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i made a decision kind of on the spot, that we were buying pixar. important to the acquisition, he was not material to the pixar deal itself. i thought i was exercising the right responsibility as ceo of the company and asked the shareholders ultimately to approve a large acquisition. off we went to make the announcement with me carrying that incredibly heavy news. it was a secret that held for a few years. that was in early 2006. and he lived until october of 2011. so i had the benefit of, not only his friendship and advice, his position on the board, but of the wisdom that steve jobs brought to any room, any situation.
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disney has a lot of characters. donald duck, mickey mouse, so forth. why did you need to buy the characters from marvel entertainment? series ormic book characters. why did you feel that was such an important deal? bob: in 2005, we were starting to see a huge amount of disruption to our business. mostly thanks to technology. one of the things that new technology was bringing was an explosion of what was being produced. creativity and consumer choice in the entertainment field. i thought that with so much more consumer choice, that high quality branded entertainment would be even more valuable. after the pixar acquisition was successful, we created a list of
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targets. they all were consistent with what i just laid out. high quality branded entertainment. marvel and star wars where the top of the list. david: you then went to talk to george lucas and said, by the way, i would like to buy your company and we will make star wars in the future and you can watch the movie but we will make it. was that hard, for him to give up creative control? we saw in start wars something that was extraordinary. that georgece being was the creator of it and the sole shareholder of it. it was really who he was. pointlained to me at some that when he passes, it will say star wars creator george lucas. this was like selling his birthright. i had a lot of empathy for him. it was hard.
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i don't know whether he's had second thoughts about it, but i would guess that it has worked out well for him and his family. david: i can't speak for him, but i think he's happy with the stock price increase he got. let me ask about the last acquisition. of the ones you've made, they weren't what i would call "bet your company" acquisitions. said heert murdoch might be interested in selling part of his company, did you worry about, if it didn't work out, it could be the end of your job, things like that? every one ofe into these acquisitions with a level of confidence that not only were they the right acquisitions at but that werice, laid out the reasoning behind
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the acquisition. david: as executive chairman, you have a little more free time . if you don't go into the biden administration, what are you going to do to top what you've done and keep yourself energized? you just went onto the board of a food company. what do you want to do to top what you've already done? bob: i don't need to top what i've done. i'm satisfied with what i've accomplished. if i could do it again, i wouldn't change anything. i'm not looking to do that at all. i'm looking for things that are stimulating. whether that is in the public or private sector. have you considered the highest calling of mankind, which is private equity? bob: i'm not ruling anything out. private equity has served extremely well. i have not made any decisions. i think i'm very excited about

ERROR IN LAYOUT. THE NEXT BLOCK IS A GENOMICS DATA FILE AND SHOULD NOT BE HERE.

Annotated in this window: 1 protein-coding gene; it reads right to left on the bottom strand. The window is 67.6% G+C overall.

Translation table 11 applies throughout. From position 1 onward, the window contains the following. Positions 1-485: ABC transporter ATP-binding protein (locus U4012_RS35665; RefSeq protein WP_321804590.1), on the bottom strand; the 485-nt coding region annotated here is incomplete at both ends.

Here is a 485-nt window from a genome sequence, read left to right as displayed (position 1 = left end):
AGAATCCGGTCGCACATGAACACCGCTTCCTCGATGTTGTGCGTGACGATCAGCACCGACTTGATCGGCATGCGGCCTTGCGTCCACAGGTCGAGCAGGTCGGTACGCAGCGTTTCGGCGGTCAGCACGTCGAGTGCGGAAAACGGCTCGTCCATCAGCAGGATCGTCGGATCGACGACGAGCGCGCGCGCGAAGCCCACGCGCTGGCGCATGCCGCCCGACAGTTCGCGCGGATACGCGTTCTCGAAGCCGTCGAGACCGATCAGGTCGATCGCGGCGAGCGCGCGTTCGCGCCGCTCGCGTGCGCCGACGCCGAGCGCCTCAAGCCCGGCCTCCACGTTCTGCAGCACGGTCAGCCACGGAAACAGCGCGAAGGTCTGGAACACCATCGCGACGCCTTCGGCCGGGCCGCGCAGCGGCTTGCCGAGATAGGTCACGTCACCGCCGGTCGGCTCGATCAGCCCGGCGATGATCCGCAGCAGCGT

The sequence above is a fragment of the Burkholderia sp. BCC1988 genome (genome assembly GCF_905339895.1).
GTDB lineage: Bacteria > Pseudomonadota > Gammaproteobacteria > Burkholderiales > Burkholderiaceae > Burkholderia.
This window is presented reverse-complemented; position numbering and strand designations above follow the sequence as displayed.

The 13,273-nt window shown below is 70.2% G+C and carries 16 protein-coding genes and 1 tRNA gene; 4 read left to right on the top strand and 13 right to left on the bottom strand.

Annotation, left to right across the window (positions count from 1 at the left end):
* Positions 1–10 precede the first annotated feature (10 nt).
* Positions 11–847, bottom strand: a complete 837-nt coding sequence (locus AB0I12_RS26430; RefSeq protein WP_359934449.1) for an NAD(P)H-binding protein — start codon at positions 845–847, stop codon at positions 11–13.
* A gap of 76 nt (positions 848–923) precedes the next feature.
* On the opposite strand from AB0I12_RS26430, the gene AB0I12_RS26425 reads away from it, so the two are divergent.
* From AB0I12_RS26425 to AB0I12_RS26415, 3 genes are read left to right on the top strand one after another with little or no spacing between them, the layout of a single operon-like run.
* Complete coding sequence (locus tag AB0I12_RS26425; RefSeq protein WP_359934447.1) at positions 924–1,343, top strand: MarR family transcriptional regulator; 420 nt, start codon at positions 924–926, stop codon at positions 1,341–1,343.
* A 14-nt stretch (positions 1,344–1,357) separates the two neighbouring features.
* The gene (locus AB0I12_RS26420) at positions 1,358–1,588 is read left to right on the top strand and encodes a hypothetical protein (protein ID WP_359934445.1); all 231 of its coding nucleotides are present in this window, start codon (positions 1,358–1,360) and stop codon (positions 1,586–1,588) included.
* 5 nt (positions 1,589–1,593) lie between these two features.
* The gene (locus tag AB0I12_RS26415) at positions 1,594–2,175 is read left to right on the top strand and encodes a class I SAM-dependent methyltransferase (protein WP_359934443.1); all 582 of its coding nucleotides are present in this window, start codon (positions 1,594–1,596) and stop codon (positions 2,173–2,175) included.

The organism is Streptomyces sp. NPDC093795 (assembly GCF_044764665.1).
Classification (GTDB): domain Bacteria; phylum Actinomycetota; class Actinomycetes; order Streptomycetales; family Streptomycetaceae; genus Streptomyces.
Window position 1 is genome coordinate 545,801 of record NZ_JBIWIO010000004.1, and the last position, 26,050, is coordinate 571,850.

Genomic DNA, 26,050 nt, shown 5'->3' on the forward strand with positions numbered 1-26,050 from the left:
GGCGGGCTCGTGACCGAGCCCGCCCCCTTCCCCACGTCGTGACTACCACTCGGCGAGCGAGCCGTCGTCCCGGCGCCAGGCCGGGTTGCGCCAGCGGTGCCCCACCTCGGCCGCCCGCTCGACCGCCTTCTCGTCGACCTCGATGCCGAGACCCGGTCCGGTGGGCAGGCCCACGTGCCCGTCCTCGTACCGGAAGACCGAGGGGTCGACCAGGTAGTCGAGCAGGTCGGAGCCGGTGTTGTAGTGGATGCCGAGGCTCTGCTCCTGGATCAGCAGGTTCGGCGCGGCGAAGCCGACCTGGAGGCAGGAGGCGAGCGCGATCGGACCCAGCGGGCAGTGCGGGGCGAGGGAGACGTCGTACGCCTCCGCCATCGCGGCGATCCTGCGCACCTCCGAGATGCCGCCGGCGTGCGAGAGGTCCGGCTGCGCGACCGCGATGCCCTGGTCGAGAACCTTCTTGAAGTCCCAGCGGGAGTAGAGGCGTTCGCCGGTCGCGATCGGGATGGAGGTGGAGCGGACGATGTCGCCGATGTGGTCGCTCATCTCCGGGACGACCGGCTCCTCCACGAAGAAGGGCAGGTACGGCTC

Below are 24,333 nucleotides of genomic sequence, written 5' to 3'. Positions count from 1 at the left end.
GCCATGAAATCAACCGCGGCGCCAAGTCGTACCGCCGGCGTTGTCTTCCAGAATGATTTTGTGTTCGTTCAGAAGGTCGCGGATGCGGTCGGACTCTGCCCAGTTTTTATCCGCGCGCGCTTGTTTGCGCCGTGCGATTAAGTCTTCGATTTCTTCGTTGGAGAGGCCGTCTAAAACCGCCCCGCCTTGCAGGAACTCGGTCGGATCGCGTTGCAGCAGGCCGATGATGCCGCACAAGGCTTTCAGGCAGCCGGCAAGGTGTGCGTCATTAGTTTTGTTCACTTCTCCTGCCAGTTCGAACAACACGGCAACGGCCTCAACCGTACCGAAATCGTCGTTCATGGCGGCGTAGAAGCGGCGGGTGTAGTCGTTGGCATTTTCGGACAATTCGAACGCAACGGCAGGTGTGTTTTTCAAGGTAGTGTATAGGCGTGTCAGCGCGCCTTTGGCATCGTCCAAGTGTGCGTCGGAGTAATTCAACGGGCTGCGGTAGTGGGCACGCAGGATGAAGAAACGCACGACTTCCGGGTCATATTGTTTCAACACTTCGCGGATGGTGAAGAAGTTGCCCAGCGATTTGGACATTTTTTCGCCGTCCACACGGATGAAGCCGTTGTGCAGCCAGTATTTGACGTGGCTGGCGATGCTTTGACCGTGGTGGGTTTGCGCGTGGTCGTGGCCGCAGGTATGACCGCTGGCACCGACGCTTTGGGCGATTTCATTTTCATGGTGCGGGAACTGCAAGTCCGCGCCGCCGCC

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the next chapter. i'm sure it will be a sorry day for me to leave disney because it has been my home for 46 years, almost 47. on the other hand, there's a whole world out there. i'm looking forward to it. ♪ it's moving day. and while her friends
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are doing the heavy lifting, jess is busy moving her xfinity internet and tv services. it only takes about a minute. wait, a minute? but what have you been doing for the last two hours? delegating? oh, good one. move your xfinity services without breaking a sweat. now that's simple, easy, awesome. xfinity makes moving easy. go online to transfer your services in about a minute. get started today.
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>> is almost 10:30 a.m. in hong kong and shanghai, 9:30 p.m. in new york. lawmakersory, u.s. have approved legislation that could see chinese companies banned from listing in new york if they continue to block official audit reviews. the house passed a bill that cleared the senate in may. president trump is expected to sign it. the legislation would require companies to disclose whether they are under chinese government control. boeing is set to be near to key milestones. the 737 max returned to service
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and the first deliveries since its grounding was lifted. united is expected to receive the first max since march of last year. brazilian airlines says it will resume max flights on december 10, more than two weeks before u.s. carriers. theesters returned to streets of bangkok after the constitutional court rejected a petition to disqualify the prime minister from office. the ruling says he didn't violate ethics rules by living in military housing after leaving the army. protest leaders say the verdict proves double standards. global news, 24 hours a day, on-air and at quicktake on twitter, powered by more than 2700 journalists and analysts in more than 120 countries. i'm karina mitchell. this is bloomberg. seeing asian stocks post modest gains, rising for a third session